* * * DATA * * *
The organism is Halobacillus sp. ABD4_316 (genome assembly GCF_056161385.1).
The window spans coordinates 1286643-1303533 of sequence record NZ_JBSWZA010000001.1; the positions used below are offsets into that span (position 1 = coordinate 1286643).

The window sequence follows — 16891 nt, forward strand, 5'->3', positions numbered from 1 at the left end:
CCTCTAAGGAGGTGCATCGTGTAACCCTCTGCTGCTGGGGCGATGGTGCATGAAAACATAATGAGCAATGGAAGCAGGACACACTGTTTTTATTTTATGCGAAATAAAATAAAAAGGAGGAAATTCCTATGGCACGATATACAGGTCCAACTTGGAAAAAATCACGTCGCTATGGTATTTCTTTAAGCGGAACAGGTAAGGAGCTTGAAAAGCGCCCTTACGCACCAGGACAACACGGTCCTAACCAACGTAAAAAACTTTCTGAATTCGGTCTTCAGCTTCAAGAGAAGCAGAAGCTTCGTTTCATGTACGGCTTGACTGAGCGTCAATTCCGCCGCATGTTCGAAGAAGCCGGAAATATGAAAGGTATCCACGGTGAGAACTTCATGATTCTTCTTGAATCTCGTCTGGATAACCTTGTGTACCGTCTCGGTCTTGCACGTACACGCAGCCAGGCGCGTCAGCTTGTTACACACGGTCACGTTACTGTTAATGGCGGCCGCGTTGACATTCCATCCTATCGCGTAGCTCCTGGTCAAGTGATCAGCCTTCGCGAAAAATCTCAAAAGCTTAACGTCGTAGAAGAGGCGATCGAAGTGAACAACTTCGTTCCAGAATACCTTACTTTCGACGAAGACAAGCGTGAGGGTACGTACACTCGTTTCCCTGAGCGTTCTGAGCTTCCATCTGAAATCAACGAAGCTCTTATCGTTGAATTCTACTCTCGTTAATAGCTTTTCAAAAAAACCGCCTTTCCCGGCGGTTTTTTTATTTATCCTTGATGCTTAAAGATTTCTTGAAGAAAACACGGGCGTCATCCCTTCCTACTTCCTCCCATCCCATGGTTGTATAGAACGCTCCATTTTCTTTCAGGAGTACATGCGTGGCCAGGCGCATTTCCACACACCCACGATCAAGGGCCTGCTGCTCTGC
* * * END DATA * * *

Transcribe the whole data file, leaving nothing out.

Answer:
The organism is Halobacillus sp. ABD4_316 (genome assembly GCF_056161385.1).
The window spans coordinates 1286643-1303533 of sequence record NZ_JBSWZA010000001.1; the positions used below are offsets into that span (position 1 = coordinate 1286643).

The window sequence follows — 16891 nt, forward strand, 5'->3', positions numbered from 1 at the left end:
CCTCTAAGGAGGTGCATCGTGTAACCCTCTGCTGCTGGGGCGATGGTGCATGAAAACATAATGAGCAATGGAAGCAGGACACACTGTTTTTATTTTATGCGAAATAAAATAAAAAGGAGGAAATTCCTATGGCACGATATACAGGTCCAACTTGGAAAAAATCACGTCGCTATGGTATTTCTTTAAGCGGAACAGGTAAGGAGCTTGAAAAGCGCCCTTACGCACCAGGACAACACGGTCCTAACCAACGTAAAAAACTTTCTGAATTCGGTCTTCAGCTTCAAGAGAAGCAGAAGCTTCGTTTCATGTACGGCTTGACTGAGCGTCAATTCCGCCGCATGTTCGAAGAAGCCGGAAATATGAAAGGTATCCACGGTGAGAACTTCATGATTCTTCTTGAATCTCGTCTGGATAACCTTGTGTACCGTCTCGGTCTTGCACGTACACGCAGCCAGGCGCGTCAGCTTGTTACACACGGTCACGTTACTGTTAATGGCGGCCGCGTTGACATTCCATCCTATCGCGTAGCTCCTGGTCAAGTGATCAGCCTTCGCGAAAAATCTCAAAAGCTTAACGTCGTAGAAGAGGCGATCGAAGTGAACAACTTCGTTCCAGAATACCTTACTTTCGACGAAGACAAGCGTGAGGGTACGTACACTCGTTTCCCTGAGCGTTCTGAGCTTCCATCTGAAATCAACGAAGCTCTTATCGTTGAATTCTACTCTCGTTAATAGCTTTTCAAAAAAACCGCCTTTCCCGGCGGTTTTTTTATTTATCCTTGATGCTTAAAGATTTCTTGAAGAAAACACGGGCGTCATCCCTTCCTACTTCCTCCCATCCCATGGTTGTATAGAACGCTCCATTTTCTTTCAGGAGTACATGCGTGGCCAGGCGCATTTCCACACACCCACGATCAAGGGCCTGCTGCTCTGC